Ira & Abby

2006 "First comes love, then comes marriage, then comes therapy."
Ira & Abby
6.5| 1h44m| en| More Info
Released: 01 January 2006 Released
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A neurotic, young psychology student, with low self-esteem, has a chance encounter with a free-spirited, extremely gregarious woman who works at the Paris Health Club in New York City, and who suggests that they immediately get married to see how it will work out. Both of the student's parents are analysts, and they provide the happy couple with a gift certificate for a year of marriage counseling as a wedding present.

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secondtake Ira & Abby (2006)What a special sweet film about two people who meet, fall in love (totally and instantly), and make a go of marriage.Ira is played by Chris Messina who is disgruntled and ambitious, and he's really good at playing a mild and likable malcontent. He is going to therapy to find happiness, and getting nowhere.Abby is played by Jennifer Westfeldt and she's a sensation, a total gem on screen, scintillating and in her warm oddball way, utterly lovable. She is the opposite, of course, as movies like this require, which means she has no ambition and is utterly happy all the time. She's so happy she infects Ira with happiness--how simple is that?--and the whole movie, as well. And the audience. It's a kind of wonder how it works on everything. In a bad mood? See this movie.The best parts of the movie really show Abby's effect on Ira, on Ira's family, on strangers, and then, eventually, on herself as she has to face some unhappiness. An example scene will help--the couple are on the subway when a man with a gun sticks everyone up for money, maybe ten people. Abby sweetly (and without cornball excess, that's the wonder of it) asks him how much he needs. She'll give it to him. He's gradually mollified as she goes around collecting money from the other passengers and gets what he needs. He's suddenly willing to take a little less (this is the comedy, of course) and you see how in some bubble reality this kind of kindness might actually work. (She discovers him later with a job, and you sense that she saved him somehow by giving him that bit of sunshine.)Okay, you might wonder how to build a whole movie on this. Well, there are complications with the parents, who have various kinds of relationship problems themselves. No clues here. Eventually it's a comic can of worms and all very fun. Perfect? No, but excellent overall. I could watch it again, which says a lot for this kind of lightweight fare. Westfeldt deserves it.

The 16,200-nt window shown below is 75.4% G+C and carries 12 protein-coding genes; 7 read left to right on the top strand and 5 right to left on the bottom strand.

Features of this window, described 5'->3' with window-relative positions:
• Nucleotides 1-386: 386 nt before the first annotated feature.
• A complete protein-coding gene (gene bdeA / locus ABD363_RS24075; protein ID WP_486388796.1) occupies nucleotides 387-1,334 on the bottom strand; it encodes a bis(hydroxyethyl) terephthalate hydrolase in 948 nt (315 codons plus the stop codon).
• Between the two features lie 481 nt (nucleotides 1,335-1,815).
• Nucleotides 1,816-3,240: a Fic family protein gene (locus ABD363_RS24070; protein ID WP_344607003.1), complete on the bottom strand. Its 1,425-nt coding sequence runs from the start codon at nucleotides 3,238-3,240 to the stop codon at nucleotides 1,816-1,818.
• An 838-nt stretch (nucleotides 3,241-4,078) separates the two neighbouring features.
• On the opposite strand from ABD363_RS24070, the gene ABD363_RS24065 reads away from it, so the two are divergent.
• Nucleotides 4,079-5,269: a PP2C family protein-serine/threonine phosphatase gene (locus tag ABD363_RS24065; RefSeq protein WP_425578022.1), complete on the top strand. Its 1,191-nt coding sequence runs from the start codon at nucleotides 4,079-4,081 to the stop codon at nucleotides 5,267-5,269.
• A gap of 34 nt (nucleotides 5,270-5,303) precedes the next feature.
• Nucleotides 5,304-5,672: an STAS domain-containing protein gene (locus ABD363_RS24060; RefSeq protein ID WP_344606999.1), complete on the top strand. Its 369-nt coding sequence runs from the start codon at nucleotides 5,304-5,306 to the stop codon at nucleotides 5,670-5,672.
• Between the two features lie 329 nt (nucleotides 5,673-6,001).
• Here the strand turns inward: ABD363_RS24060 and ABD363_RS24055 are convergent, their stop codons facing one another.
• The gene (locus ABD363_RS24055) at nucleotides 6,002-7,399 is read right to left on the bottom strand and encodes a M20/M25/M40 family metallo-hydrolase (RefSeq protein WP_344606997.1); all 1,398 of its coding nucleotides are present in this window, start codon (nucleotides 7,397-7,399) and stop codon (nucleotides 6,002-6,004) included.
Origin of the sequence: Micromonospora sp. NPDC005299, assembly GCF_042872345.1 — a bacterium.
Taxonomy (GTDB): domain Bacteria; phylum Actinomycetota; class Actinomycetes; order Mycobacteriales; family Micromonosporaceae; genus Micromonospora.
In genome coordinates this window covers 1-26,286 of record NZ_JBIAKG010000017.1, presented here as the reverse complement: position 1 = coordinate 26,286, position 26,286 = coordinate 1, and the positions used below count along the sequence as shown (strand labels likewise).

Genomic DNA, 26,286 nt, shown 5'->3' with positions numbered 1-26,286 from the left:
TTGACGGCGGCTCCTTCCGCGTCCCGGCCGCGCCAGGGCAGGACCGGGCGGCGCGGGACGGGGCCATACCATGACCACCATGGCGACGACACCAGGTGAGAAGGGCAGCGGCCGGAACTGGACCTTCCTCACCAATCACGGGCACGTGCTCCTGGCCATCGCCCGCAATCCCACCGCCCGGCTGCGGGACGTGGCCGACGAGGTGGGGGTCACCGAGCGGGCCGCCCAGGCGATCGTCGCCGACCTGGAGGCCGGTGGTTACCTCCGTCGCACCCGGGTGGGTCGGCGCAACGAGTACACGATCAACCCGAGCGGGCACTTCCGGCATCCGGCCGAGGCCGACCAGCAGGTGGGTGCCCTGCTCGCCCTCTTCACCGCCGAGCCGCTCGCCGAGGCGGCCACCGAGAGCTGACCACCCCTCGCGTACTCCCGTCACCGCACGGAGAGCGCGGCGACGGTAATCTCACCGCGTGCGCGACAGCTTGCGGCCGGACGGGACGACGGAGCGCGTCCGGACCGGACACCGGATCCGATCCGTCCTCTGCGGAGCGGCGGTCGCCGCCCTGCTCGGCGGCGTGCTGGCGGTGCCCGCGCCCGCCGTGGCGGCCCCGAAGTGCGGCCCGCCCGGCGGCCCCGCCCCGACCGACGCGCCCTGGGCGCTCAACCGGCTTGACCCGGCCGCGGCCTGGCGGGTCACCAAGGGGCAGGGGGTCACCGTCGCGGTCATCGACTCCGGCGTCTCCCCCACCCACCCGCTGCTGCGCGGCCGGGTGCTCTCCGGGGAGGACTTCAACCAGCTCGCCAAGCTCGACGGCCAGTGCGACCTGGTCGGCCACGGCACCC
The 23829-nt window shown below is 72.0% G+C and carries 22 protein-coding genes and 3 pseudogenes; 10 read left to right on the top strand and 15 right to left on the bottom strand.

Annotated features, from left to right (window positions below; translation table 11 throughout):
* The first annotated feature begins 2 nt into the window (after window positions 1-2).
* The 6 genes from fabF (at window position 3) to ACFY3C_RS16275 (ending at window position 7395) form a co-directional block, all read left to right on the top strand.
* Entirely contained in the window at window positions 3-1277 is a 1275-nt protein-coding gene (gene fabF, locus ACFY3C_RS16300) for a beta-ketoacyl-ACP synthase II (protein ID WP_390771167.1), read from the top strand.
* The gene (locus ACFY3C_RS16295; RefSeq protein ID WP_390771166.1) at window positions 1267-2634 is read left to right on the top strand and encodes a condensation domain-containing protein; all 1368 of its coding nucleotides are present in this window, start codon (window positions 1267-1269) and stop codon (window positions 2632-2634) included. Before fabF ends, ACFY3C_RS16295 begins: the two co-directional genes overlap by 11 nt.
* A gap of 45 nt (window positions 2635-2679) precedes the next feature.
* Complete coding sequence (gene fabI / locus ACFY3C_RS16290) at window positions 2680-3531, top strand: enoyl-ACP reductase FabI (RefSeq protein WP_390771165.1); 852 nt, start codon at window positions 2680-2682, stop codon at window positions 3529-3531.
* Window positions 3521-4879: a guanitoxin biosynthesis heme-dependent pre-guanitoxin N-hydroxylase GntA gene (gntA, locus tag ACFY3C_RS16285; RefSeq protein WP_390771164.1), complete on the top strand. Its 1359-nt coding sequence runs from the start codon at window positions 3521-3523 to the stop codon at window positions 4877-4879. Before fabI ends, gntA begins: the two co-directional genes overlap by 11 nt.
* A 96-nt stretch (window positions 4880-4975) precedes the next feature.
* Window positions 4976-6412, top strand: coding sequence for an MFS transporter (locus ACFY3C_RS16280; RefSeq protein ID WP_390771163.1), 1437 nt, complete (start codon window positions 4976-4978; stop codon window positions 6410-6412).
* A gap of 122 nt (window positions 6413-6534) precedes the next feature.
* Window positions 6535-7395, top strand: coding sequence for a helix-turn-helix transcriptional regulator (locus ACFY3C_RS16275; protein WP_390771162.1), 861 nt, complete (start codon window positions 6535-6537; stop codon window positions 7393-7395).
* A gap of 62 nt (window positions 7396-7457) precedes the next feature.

MusicalMagpie My husband picked this title out of a bin of discount DVDs, hoping for a light romantic comedy. What we got was not light, definitely not romantic, and while it had funny moments, it left a bitter taste in the mouth. Ira is a young man with no direction in life. After 12 years of therapy, he cannot even decide what to order at a restaurant. Then he meets Abby, who seems to have all the answers. Or does she? The movie seems to be trying to make a point about love vs. chemistry, sex vs. love, and whether marriage is viable in this day and age. The director cannot seem to decide whether this is a heartwarming love story or a satire about therapists. Excellent performances by a stellar cast do not make it any easier to figure out what the point might be. There are a few magical moments, but they don't seem to go anywhere.